Charlotte Gray
review by Paula Nechak, 28 December 2001

Those who disliked the Australian director Gillian Armstrong's last cinematic literary adaptation, Oscar and Lucinda - based on Peter Carey's semi-biographical novel - are just as likely to critically strafe Charlotte Gray, culled from Sebastian Faulk's Second World War-time romantic thriller. Faulk's book strived for the potency and epic style of The English Patient, but fell short of that book's studied sense of time and place.

Author Michael Ondaatje's haunting historical fiction was colorful and character-rich while Faulk relies more upon a clichéd milieu and atrophied standard - young woman falls in love and becomes a Resistance fighter when her beloved is shot down over France - but you've got to hand it to director Gillian Armstrong. She knows how to make a mediocre book come to life onscreen. Oscar and Lucinda - which was also a marvel of a novel - is a quiet film masterpiece that eluded audiences because of its unique insights into the Australian social and cultural milieu. Charlotte Gray is something else entirely. Armstrong's rendering may follow Faulk's beaten word path but it is a surprisingly affecting, effective film that is buoyed by two things - the director's sturdy and impeccable sense of color palette, detail and character and Cate Blanchett's marvelous performance as Charlotte Gray.

Charlotte is a part that would have called for a plucky actress in the old days. It's a "woman's picture" of a film, yearning for the sharp presence of a Greer Garson, and Blanchett, with her radiant, smiling, intelligent eyes and innate curiosity casts a similar spell. She's sexy but not overt. When she exposes her soul, she's gloriously luminous. And her smarts register in every frame of film.

I've read the book by Sebastian Faulk and yes, there are some elemental changes - in the novel the pilot Peter Gregory, who emotionally and sexually awakens the resilient Charlotte in her London flat and is the catalyst that propels the young woman upon her journey midst the rumbling of war, is a bare whisper of a man. He is a baby bird - so thin and pale that Charlotte mothers him as well as makes love to him.

In the film Peter, though likably played by Rupert Penry-Jones, is hearty, blonde and handsome - an accessible, dull soul who harbors nary a whit of mystery or the biting, acquiescent sense of probable doom and self-effacement that would compel a loved one to pursue him across a war-torn continent. But the nurturing - which is missing in the movie - is really key to the relationship that Charlotte later forges with the two half-Jewish boys who have been orphaned after their parents are whisked off to an inevitable end in the dark night. They awaken the maternal urge in Charlotte, who initially opened her eyes to those feelings when wrapped around her half-shaded, frail lover.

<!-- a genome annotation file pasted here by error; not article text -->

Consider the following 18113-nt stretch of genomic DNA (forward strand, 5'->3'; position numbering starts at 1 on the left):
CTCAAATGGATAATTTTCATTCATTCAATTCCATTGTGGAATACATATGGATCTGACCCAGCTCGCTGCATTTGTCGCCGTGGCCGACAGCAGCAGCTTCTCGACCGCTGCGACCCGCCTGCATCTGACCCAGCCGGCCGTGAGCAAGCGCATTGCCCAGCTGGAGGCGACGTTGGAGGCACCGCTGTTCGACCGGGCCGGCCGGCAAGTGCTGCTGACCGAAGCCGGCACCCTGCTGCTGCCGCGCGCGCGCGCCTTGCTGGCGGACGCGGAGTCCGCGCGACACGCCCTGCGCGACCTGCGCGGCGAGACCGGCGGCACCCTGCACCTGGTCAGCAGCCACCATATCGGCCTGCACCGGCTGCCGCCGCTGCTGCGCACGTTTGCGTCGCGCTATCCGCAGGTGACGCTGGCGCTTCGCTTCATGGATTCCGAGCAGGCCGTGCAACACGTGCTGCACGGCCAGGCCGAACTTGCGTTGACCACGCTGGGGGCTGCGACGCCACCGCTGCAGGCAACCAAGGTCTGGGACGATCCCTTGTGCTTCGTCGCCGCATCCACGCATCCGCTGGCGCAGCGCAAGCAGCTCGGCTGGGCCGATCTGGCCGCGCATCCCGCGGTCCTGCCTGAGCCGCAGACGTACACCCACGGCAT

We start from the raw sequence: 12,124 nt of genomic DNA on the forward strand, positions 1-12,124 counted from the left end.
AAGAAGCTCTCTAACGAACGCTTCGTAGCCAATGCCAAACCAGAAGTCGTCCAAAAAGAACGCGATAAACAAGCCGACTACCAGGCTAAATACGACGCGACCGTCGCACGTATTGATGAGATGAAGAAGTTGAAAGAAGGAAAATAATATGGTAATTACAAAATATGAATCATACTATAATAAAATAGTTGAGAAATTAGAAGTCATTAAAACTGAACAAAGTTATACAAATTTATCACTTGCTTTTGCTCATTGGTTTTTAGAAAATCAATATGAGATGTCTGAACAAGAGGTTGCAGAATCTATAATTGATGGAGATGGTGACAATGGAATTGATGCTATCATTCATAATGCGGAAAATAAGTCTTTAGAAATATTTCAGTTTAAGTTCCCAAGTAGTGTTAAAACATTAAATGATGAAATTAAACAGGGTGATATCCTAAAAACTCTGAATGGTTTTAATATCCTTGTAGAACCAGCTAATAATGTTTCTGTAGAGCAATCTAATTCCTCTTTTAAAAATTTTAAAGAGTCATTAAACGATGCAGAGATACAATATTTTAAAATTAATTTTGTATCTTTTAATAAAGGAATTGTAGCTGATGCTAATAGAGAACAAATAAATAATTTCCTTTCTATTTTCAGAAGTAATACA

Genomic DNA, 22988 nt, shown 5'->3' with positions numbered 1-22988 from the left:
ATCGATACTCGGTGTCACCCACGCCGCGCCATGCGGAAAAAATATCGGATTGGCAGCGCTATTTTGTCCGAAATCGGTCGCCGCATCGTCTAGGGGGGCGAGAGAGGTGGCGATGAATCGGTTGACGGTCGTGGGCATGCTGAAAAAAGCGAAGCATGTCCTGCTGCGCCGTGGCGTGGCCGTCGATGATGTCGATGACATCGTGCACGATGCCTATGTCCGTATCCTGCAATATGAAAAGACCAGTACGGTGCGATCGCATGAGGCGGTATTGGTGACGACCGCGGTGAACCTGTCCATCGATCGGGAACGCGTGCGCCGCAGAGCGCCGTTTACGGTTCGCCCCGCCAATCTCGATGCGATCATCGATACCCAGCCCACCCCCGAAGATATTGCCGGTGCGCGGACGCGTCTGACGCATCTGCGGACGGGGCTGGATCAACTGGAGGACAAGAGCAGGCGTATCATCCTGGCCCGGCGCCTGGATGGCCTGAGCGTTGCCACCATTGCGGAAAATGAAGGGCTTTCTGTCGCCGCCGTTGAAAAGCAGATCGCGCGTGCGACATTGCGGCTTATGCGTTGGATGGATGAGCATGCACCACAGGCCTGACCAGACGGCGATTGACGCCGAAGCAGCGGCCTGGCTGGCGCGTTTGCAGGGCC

But if this is a flaw, it's negligible. When I first read the cast list, I figured the slim, dark Billy Crudup was to play Peter. But he's fine as Julien, the Resistance fighter and Communist who educates the resourceful Charlotte on the ways of betrayal, Nazi-ism and a deeper sort of bond than that of simple passion. And Michael Gambon lends crust in the role of Julien's father, Levade.

After all, this is a heightened time and world and Charlotte's coincidental meeting on a train with covert recruiter "Mr. Jackson," slyly adept at sniffing out young men and women who speak French, have few ties and are willing to risk their lives to resist Nazi Occupation, is brave stuff. "War makes us into people we didn't know we were," she is told, and when Peter is shot down, her destiny seems conveniently sealed. Charlotte becomes code name Dominique and disappears inside her new persona. Charlotte Gray "no longer exists" she's told.

The accents also might be murky in Charlotte Gray, with Charlotte a Scotswoman, Julien a Frenchman and while they waver at times - Blanchett speaking impeccable French and then falling back into English once she's landed in France - are merely other incidental complaints. Blanchett is so physically capable of evaporating into a role within a role that she, like her portrayal of the sensible, giddy Lucinda, a gambling junkie with an unrequited love for a similarly addicted cleric named Oscar, is several people at once.

Even in her sudden media rush of over-exposure in leads and cameos in Bandits, The Shipping News, and The Fellowship of the Rings - as well as the upcoming Heaven, could have tired us of her had she not been so talented and clever in picking lead parts interspersed with little character bits. She disappears into either comedy or drama, lead or support.

Yet it's Armstrong's able hand that gives Blanchett the safety net in which to fly and not fear crashing to metaphorical earth. Like the other actresses Armstrong has steered - Judy Davis in My Brilliant Career and High Tide, Lisa Harrow and Kerry Fox in The Last Days of Chez Nous," Diane Keaton in her best dramatic work in Mrs. Soffel, and, even making Winona Ryder and Claire Danes tolerable in Little Women, she gives her actors stability and artistic freedom.

That she's hooked up with Blanchett once again seems providential. Their prodigious talents compliment each other and in the case of Charlotte Gray elevate what could have been a maudlin, mawkish movie into something visually and creatively engrossing and, better, which feels, for all its ho-hum familiarity, like a genre that's fresh and full of meaning.

Directed by:
Gillian Anderson

Cate Blanchett
Rupert Perry-Jones
Billy Crudup
Michael Gambon

Written by:
Jeremy Brock

PG-13 - Parents
Strongly Cautioned.
Some material may
be inappropriate for
children under 13.




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